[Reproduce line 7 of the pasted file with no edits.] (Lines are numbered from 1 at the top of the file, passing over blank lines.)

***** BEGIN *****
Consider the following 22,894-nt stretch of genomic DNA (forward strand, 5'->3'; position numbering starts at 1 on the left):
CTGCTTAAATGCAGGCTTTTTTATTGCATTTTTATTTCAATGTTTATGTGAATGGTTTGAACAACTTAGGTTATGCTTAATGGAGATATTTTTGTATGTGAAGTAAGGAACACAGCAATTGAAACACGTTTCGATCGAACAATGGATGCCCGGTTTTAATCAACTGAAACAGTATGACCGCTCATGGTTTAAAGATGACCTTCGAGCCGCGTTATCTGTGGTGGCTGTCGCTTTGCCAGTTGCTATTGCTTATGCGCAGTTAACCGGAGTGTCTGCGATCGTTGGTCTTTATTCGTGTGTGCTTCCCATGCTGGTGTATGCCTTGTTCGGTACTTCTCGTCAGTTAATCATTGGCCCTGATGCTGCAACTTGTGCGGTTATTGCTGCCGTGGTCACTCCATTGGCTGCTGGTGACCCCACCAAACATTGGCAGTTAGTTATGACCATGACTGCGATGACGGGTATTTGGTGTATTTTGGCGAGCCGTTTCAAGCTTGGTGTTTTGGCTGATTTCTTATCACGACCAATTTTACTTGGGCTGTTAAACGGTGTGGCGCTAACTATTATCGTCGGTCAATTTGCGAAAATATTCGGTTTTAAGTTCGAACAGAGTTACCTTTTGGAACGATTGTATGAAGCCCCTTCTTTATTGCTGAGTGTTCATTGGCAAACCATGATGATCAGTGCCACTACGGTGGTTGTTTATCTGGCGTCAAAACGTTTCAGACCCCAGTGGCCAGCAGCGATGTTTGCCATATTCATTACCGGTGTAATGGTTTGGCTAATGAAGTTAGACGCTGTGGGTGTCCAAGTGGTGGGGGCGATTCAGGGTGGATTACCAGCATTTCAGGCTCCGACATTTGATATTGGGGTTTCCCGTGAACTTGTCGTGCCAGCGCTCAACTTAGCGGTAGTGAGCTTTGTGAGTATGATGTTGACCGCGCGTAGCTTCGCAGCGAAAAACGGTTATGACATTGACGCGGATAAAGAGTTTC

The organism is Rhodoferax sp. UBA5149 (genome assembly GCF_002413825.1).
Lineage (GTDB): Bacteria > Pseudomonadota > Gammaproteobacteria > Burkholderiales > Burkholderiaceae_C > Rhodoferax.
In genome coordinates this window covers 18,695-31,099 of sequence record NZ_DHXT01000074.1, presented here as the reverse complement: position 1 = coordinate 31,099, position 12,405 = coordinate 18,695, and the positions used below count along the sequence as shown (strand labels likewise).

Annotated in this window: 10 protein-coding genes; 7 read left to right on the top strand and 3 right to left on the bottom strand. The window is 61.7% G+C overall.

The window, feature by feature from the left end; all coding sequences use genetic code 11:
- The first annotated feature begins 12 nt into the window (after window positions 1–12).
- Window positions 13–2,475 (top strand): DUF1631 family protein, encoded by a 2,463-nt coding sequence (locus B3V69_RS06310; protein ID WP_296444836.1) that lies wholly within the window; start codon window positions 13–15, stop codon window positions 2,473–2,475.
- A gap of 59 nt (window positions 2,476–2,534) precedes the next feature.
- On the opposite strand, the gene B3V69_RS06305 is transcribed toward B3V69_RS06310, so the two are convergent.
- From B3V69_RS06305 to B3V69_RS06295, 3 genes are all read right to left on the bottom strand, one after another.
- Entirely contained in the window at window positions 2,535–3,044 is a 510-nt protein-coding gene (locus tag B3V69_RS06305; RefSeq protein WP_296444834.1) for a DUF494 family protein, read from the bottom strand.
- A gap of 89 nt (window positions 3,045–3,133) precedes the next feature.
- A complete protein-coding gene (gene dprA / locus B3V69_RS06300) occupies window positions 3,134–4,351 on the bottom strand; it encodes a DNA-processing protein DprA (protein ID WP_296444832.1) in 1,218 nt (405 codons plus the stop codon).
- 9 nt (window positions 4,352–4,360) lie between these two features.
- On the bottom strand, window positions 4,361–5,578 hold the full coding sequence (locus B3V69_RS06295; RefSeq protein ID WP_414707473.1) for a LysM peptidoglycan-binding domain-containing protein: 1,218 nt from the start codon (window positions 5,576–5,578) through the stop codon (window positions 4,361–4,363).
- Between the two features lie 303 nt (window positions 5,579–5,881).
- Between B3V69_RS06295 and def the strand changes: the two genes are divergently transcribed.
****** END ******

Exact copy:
The window, feature by feature from the left end; all coding sequences use genetic code 11: